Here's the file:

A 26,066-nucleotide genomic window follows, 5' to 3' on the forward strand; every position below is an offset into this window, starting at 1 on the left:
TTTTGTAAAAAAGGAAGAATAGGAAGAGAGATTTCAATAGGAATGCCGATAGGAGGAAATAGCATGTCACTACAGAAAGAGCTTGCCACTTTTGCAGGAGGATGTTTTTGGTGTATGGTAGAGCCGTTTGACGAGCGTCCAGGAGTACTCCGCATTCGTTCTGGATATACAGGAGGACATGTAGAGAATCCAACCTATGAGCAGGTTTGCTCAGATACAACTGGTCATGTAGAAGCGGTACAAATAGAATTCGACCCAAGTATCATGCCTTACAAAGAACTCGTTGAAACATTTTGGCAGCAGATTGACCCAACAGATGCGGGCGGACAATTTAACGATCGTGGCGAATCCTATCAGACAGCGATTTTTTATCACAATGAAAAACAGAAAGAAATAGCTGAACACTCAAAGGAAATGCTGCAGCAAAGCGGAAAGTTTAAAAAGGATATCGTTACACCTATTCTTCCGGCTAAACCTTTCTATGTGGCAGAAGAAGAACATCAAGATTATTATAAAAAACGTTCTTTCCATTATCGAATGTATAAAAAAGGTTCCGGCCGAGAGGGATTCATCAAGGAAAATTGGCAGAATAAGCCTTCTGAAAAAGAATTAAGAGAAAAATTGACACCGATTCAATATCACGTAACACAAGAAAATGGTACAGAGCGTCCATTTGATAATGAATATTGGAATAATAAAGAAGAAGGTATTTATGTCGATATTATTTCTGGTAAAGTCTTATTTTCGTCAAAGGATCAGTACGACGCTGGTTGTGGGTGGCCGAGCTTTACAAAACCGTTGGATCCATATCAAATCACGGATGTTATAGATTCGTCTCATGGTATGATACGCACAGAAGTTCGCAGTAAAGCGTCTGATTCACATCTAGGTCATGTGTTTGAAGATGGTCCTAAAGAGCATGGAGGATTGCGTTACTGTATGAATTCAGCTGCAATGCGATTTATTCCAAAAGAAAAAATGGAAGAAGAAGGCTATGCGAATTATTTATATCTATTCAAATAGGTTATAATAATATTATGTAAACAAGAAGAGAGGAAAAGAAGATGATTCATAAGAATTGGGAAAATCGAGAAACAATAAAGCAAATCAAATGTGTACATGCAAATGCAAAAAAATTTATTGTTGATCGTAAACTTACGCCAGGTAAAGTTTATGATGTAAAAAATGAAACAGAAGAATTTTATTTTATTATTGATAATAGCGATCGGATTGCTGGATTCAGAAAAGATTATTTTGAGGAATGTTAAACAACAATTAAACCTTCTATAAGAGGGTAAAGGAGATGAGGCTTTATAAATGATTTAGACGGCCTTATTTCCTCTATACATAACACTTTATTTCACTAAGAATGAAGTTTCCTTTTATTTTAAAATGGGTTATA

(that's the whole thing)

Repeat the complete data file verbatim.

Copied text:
A 26,066-nucleotide genomic window follows, 5' to 3' on the forward strand; every position below is an offset into this window, starting at 1 on the left:
TTTTGTAAAAAAGGAAGAATAGGAAGAGAGATTTCAATAGGAATGCCGATAGGAGGAAATAGCATGTCACTACAGAAAGAGCTTGCCACTTTTGCAGGAGGATGTTTTTGGTGTATGGTAGAGCCGTTTGACGAGCGTCCAGGAGTACTCCGCATTCGTTCTGGATATACAGGAGGACATGTAGAGAATCCAACCTATGAGCAGGTTTGCTCAGATACAACTGGTCATGTAGAAGCGGTACAAATAGAATTCGACCCAAGTATCATGCCTTACAAAGAACTCGTTGAAACATTTTGGCAGCAGATTGACCCAACAGATGCGGGCGGACAATTTAACGATCGTGGCGAATCCTATCAGACAGCGATTTTTTATCACAATGAAAAACAGAAAGAAATAGCTGAACACTCAAAGGAAATGCTGCAGCAAAGCGGAAAGTTTAAAAAGGATATCGTTACACCTATTCTTCCGGCTAAACCTTTCTATGTGGCAGAAGAAGAACATCAAGATTATTATAAAAAACGTTCTTTCCATTATCGAATGTATAAAAAAGGTTCCGGCCGAGAGGGATTCATCAAGGAAAATTGGCAGAATAAGCCTTCTGAAAAAGAATTAAGAGAAAAATTGACACCGATTCAATATCACGTAACACAAGAAAATGGTACAGAGCGTCCATTTGATAATGAATATTGGAATAATAAAGAAGAAGGTATTTATGTCGATATTATTTCTGGTAAAGTCTTATTTTCGTCAAAGGATCAGTACGACGCTGGTTGTGGGTGGCCGAGCTTTACAAAACCGTTGGATCCATATCAAATCACGGATGTTATAGATTCGTCTCATGGTATGATACGCACAGAAGTTCGCAGTAAAGCGTCTGATTCACATCTAGGTCATGTGTTTGAAGATGGTCCTAAAGAGCATGGAGGATTGCGTTACTGTATGAATTCAGCTGCAATGCGATTTATTCCAAAAGAAAAAATGGAAGAAGAAGGCTATGCGAATTATTTATATCTATTCAAATAGGTTATAATAATATTATGTAAACAAGAAGAGAGGAAAAGAAGATGATTCATAAGAATTGGGAAAATCGAGAAACAATAAAGCAAATCAAATGTGTACATGCAAATGCAAAAAAATTTATTGTTGATCGTAAACTTACGCCAGGTAAAGTTTATGATGTAAAAAATGAAACAGAAGAATTTTATTTTATTATTGATAATAGCGATCGGATTGCTGGATTCAGAAAAGATTATTTTGAGGAATGTTAAACAACAATTAAACCTTCTATAAGAGGGTAAAGGAGATGAGGCTTTATAAATGATTTAGACGGCCTTATTTCCTCTATACATAACACTTTATTTCACTAAGAATGAAGTTTCCTTTTATTTTAAAATGGGTTATA